As a professor of counseling, I am often asked by my students, “What is the most important thing that I need to learn if I am going to be an effective counselor?” I reply, “Simply to be yourself!” To some, this might sound like an easy task but to others it might actually be quite daunting. Allowing one’s true self to emerge from behind the “therapist’s mask” while stripping away the persona, if done effectively, can bring with it a great deal of vulnerability. And yes, vulnerability can be scary, but it does not have to be. In actuality, it can be a strength – a therapist’s greatest strength (if he or she allows it to be).
You see, for a therapist to really be effective, he or she must know how to sit with another person and be truly present with that individual. A therapist must be able to sit with a person in the midst of their pain and not shy away from their suffering. To try to move quickly beyond those moments of frustration, anger, deep despair and client confusion would be detrimental to the entire therapeutic process. A therapist must be like a well-trained Sherpa; someone who can walk alongside you and guide you safely through the peaks and valleys of the uncharted landscape of your emotional topography.
I tell all my students training to be therapists that they must never forget who they are – that they are humans first and therapists second. They must learn to use their own life experiences to better their craft. They must learn to use their own life tragedies, their own pain and their own suffering to sharpen their personal empathy and compassion. Without a true understanding of what it means to be hurting, to be lost and to be stuck, an individual never truly has what it takes to help another person heal at the core of their being. For it is in our own suffering and confusion that we learn compassion for the suffering of others. Sure, counseling skills, techniques and theories are a fundamental part of the counselor training process, but these are merely tools and tools are only effective in the hands of individuals who know when and how to use them appropriately. A therapist’s most important skill (empathy) cannot be learned from a textbook, it cannot be bought in a store, and it certainly cannot be borrowed from another. Empathy must come from within and it must come from a place of true vulnerability. It is only when a therapist is truly present and genuinely empathetic that he or she can view the world from a client’s perspective. It is in those moments of deep empathy that real understanding and true validation can occur.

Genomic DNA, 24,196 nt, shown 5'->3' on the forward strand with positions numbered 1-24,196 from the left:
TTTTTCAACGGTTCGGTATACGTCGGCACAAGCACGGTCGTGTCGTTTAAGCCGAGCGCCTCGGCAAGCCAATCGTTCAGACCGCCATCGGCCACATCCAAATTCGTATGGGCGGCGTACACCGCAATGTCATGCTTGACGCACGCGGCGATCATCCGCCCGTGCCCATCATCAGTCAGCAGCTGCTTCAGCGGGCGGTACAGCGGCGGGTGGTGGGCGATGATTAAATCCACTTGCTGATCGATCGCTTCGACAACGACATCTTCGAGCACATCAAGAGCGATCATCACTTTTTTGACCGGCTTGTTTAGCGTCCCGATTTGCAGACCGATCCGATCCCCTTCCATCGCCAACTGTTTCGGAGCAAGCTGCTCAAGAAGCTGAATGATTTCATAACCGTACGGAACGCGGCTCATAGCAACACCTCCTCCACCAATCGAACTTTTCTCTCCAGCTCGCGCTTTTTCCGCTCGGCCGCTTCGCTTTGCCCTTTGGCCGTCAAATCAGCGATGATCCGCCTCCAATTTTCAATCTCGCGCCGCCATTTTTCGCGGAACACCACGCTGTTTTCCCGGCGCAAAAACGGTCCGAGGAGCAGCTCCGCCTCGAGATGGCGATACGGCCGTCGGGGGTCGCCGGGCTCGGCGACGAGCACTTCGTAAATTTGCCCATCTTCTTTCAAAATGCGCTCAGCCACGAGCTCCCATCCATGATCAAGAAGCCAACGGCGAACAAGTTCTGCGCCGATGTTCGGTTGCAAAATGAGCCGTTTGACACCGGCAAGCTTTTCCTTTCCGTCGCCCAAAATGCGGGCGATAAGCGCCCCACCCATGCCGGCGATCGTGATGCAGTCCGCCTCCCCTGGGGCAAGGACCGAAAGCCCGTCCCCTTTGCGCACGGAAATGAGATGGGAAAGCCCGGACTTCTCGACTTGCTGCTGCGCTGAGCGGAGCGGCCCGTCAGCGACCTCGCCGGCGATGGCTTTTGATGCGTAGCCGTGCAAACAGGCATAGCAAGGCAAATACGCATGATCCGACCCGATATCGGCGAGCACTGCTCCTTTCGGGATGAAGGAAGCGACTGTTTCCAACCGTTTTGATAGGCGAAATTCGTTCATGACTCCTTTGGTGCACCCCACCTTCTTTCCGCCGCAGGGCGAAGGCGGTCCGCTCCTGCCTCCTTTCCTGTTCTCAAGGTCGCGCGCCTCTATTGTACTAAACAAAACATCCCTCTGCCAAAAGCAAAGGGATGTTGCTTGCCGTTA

At the most fundamental level, we, as therapists. are service providers. Not only is it our responsibility to meet our clients exactly where they are in their own evolutionary process, it is our ethical duty to do so without judgement. We understand that it can be scary to start new chapters of our lives and we understand the pain that comes along with feeling stuck and wanting to move on beyond certain moments of hopelessness and despair. We, as therapists, may not always be able to relate to one’s particular set of circumstances, nor should we pretend to, but if we truly know what we are doing, we can almost always relate to the underlying emotions that a client might be experiencing. It is in that empathetic connection that we (the therapists) and you (the clients) share one of the most precious connections there is – the human connection.
It is in the human connection that we come to recognize our shared humanity. It is here that we come to realize that we do not have to face our trials and tribulations alone. It is here that we recognize that we truly are social creatures with an innate need to be heard, to be accepted, to be appreciated and to be loved. It is in the human connection that we learn to love and respect one another as human beings. We do this not “in spite” of our differences, but because of our differences. It is in the human connection that we learn to grow, it is here that we learn to trust, not only others, but our own inner voices. Too often, we learn at a very young age that we cannot trust others or even our own inner guidance; the good news is however, that it is never too late to make those changes in our own lives. So, if you find yourself wanting a change, searching for answers, looking for peace or just wanting to have a greater awareness about yourself and your own higher purpose, do yourself a favor! Take a chance, step out of your comfort zone and reach out because therapists are here to help.
Remember, no matter who you are, where you come from and what your life experiences are, YOU are worthy of peace, love and happiness!
MA, MHS, Ph.D., LPC-S